Tuesday, August 17, 2010

State-Sanctioned Marriage Is An Outmoded Concept (updated 8/22/2010)

In 2008, voters passed the California Marriage Protection Act, an act recognizing marriage as only between a man and a woman. This month a federal appeals court blocked an earlier federal court’s ruling that would have made California's ban on same-sex marriage unconstitutional. The outcome could bring the issue before the U.S. Supreme Court. Moreover, if the Court upholds the ban there is a risk the Roberts’ Court could make marriage equality laws in states like Massachusetts invalid. Whichever way a court may decide, the issue will continue to be a vastly divisive, unnecessary controversy.

Across America, like California, the assault on marriage inequality has been a debate over its constitutionality and opposition based on a belief that marriage is exclusive to one man with one woman. However, neither should be considered as central to the issue, for what is central to the issue is state-sanctioned marriage itself.

There is no history of when the first marriage occurred; but most likely occurred once man read the story of God taking Adam’s rib to create Eve. In the beginning women simply had children, progressing to marriage by simple affirmation (a family affair), and later by religious authority, evolving to the state granting marriage licenses with affirmation by a religious or civil authority.

In ancient times, tribes needed an environment conducive to safeguarding and perpetuating their lineage, and rules on granting property rights (women were considered property). It had to do with ethnic identity, preserving social hierarchy, property rights, and inheritance. Love was nothing more than an abstract notion.

“The Sixties” became the impetus for significant social and cultural change, but the perspective up to that time had been that women were created to be subservient, not equal or a counterpart to men. Therefore, thanks to Adam and Eve, marriage was a social contract imbued by religious values dictating that men reign supreme, and that a wife should look to her man for guidance in all things.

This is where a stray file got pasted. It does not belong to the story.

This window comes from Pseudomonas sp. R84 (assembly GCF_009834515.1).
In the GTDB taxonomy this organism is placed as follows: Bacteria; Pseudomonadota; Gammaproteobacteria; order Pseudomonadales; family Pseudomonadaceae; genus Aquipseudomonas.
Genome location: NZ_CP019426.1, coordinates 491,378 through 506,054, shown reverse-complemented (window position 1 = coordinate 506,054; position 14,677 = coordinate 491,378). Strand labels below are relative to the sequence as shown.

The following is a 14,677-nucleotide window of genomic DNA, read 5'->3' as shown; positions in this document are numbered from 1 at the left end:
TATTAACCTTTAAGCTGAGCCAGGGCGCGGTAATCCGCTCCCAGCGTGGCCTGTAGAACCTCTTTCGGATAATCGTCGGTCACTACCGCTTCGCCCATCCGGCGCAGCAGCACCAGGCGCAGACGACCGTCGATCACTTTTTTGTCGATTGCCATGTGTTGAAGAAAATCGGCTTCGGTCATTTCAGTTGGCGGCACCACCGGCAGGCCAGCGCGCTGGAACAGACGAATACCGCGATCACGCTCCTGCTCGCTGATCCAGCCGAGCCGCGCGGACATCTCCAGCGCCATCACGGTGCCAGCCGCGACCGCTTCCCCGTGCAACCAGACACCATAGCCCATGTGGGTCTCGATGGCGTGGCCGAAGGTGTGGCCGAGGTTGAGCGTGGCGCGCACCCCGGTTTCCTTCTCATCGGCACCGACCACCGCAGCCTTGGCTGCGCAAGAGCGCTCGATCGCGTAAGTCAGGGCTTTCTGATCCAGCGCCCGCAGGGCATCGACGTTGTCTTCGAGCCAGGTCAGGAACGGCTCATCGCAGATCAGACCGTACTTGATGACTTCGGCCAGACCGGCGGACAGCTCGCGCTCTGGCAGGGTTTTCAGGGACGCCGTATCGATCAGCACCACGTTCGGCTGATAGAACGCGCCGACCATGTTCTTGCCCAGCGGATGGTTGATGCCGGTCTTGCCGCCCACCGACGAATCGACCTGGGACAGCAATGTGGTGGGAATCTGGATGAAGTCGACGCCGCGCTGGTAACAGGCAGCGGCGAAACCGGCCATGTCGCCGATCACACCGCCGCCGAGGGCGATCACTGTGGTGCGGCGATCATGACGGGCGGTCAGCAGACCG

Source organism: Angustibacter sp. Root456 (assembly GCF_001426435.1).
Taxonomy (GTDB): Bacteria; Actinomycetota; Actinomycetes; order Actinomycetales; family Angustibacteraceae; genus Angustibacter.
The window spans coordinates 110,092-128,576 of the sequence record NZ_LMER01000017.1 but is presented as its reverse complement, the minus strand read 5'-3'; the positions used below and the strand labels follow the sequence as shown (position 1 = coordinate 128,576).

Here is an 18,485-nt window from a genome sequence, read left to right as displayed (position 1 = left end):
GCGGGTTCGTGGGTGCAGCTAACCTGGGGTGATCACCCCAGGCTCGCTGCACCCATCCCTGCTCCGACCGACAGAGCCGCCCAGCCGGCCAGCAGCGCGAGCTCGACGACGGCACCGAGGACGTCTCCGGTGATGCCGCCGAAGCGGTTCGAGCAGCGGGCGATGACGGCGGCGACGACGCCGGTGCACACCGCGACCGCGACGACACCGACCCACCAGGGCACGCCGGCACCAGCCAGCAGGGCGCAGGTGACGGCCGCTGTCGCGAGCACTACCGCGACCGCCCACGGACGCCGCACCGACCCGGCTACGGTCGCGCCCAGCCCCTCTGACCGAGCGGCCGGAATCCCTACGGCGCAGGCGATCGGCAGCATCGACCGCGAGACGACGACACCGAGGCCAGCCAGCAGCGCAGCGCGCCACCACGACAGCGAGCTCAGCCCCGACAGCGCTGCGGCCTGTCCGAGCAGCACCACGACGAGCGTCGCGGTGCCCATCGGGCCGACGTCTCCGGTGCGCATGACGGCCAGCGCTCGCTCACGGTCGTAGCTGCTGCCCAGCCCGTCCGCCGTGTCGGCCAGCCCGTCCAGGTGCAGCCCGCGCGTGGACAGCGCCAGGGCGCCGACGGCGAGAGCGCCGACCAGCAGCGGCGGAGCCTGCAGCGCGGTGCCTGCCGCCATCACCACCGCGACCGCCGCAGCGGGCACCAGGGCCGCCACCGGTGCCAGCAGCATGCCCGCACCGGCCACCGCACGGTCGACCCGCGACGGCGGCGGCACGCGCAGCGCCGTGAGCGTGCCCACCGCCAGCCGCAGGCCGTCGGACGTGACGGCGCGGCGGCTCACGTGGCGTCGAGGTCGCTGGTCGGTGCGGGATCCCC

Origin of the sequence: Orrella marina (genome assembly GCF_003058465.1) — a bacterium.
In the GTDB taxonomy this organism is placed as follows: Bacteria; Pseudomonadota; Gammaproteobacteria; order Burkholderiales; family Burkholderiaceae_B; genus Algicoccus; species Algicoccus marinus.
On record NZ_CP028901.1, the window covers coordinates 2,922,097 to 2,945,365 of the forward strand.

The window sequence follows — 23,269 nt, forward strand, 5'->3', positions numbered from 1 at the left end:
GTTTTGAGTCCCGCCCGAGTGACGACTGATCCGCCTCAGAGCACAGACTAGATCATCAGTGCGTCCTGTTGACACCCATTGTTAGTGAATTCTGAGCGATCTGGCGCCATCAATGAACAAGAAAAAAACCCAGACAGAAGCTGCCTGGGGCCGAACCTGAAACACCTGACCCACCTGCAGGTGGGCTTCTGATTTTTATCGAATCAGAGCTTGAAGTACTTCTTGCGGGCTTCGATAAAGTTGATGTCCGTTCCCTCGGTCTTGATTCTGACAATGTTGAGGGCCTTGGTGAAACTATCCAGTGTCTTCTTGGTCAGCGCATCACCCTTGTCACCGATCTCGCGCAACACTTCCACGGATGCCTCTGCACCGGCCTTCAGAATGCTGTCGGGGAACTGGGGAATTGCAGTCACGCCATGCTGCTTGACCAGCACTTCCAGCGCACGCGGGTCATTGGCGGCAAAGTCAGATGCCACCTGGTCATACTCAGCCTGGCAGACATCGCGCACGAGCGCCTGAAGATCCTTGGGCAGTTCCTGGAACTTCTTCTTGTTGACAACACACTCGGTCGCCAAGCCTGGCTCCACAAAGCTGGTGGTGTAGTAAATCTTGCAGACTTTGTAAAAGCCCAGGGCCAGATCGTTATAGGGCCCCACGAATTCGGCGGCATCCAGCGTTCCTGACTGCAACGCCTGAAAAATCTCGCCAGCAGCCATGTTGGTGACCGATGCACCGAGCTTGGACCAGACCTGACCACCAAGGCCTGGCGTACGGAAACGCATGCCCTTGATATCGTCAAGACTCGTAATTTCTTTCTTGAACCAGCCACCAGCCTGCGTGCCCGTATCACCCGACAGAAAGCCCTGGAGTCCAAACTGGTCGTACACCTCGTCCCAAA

Today, there are gender-based partnerships and cohabitations other than marriage that need to be granted rights and protections. Even though the heterosexual act of procreation is important to our evolution, that relationship should not interfere with other relationships such as a man and woman cohabitating, partnerships of a man befriending a man or a woman befriending a woman, or the cohabitation of homosexuals. They should be afforded the same rights and protections as heterosexual marriages.

Since the social revolution of “The Sixties,” this has been the outcome of a world that has significantly changed. A change that has created paradigm shifts in thinking. A world in which safeguarding means more than protecting possessions and bloodlines; it is now a world where love and compassion define relationships. We have acquired greater knowledge of which has come a diversification of ideas and an open-mindedness that has rejected old taboos. Moreover, a financially dependant, fast-paced world where each spouse now need careers, where spousal separation for long periods may be necessary because of conflicting work hours, business travel and relocation, has stressed families and generated high divorce rates. As a result, men and women are living together and creating families outside of wedlock. For financial, and other reasons, more and more men and women are partnering or cohabitating and sharing their lives.

Consequently, state-sanctioned marriage has lost its suitableness and usefulness.

It seems to me, if at death one can legally will their special person or pet animal in life any monetary or physical accommodation they may wish, why then, in life can’t we find a way legally, comprehensively, and universally to accommodate all categories of partnerships or cohabitation to the same legal status as marriage.